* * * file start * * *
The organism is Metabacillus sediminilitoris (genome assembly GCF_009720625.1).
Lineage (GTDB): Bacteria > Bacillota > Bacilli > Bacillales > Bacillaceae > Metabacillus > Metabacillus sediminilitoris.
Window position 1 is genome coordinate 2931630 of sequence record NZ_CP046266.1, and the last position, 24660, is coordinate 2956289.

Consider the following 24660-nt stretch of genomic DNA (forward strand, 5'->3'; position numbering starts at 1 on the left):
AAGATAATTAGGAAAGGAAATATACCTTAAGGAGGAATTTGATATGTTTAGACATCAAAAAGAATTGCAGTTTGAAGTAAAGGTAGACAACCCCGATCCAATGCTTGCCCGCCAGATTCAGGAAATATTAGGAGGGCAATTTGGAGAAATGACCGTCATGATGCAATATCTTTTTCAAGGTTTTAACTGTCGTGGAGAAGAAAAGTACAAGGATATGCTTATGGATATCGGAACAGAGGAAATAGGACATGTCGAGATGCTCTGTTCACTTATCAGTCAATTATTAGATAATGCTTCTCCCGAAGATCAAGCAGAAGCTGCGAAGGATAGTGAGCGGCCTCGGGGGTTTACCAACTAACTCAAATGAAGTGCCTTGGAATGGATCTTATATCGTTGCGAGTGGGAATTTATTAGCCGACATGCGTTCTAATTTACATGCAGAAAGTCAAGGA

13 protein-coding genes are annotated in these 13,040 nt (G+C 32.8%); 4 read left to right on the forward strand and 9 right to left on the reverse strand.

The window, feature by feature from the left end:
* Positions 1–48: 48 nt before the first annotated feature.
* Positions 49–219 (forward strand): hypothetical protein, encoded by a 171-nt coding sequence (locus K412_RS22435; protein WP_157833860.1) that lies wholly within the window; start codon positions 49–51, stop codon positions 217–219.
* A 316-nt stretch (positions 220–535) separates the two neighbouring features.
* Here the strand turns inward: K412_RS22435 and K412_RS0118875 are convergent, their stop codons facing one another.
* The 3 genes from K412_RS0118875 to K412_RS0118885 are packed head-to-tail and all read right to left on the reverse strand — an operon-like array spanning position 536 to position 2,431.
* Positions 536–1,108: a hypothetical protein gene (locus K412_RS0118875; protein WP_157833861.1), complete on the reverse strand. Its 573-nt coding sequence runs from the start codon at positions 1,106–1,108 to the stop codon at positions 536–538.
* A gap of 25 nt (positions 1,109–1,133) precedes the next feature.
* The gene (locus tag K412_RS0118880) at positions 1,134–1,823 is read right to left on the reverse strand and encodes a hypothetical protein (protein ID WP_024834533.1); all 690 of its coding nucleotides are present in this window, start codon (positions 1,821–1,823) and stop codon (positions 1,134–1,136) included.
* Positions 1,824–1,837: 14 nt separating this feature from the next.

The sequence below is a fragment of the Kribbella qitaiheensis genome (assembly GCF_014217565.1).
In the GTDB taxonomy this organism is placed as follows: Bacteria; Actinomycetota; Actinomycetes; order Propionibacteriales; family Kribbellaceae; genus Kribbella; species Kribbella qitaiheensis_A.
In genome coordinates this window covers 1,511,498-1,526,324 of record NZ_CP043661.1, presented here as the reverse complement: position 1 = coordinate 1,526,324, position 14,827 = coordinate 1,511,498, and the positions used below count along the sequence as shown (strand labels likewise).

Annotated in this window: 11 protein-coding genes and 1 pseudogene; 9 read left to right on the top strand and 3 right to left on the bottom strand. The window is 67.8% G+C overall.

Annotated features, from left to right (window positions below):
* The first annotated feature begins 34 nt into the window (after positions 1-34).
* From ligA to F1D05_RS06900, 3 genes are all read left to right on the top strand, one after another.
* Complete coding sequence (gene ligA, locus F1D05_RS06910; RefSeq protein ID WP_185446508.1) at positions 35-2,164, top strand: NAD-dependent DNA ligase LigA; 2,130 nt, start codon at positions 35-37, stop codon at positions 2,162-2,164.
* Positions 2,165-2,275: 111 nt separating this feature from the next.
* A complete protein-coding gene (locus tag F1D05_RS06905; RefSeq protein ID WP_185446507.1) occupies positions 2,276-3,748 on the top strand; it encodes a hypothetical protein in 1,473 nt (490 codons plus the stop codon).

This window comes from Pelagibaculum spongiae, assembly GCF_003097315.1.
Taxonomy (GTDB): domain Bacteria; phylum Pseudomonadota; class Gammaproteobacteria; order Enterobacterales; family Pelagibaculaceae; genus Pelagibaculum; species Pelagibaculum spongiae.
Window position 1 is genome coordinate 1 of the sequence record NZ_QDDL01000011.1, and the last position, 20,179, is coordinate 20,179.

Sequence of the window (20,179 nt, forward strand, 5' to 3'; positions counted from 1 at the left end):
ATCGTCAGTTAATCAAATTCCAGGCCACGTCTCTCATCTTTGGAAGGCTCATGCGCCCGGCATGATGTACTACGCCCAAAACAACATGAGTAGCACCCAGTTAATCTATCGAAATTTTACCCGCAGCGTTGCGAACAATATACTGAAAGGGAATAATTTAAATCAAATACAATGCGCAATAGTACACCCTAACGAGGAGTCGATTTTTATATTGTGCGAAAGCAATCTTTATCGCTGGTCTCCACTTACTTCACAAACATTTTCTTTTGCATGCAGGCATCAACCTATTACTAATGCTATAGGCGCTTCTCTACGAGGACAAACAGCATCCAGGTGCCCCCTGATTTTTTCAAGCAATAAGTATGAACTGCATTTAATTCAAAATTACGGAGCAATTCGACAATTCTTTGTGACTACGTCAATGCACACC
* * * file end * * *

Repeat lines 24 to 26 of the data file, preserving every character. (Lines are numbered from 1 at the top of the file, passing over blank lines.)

* Complete coding sequence (gene ligA, locus F1D05_RS06910; RefSeq protein ID WP_185446508.1) at positions 35-2,164, top strand: NAD-dependent DNA ligase LigA; 2,130 nt, start codon at positions 35-37, stop codon at positions 2,162-2,164.
* Positions 2,165-2,275: 111 nt separating this feature from the next.
* A complete protein-coding gene (locus tag F1D05_RS06905; RefSeq protein ID WP_185446507.1) occupies positions 2,276-3,748 on the top strand; it encodes a hypothetical protein in 1,473 nt (490 codons plus the stop codon).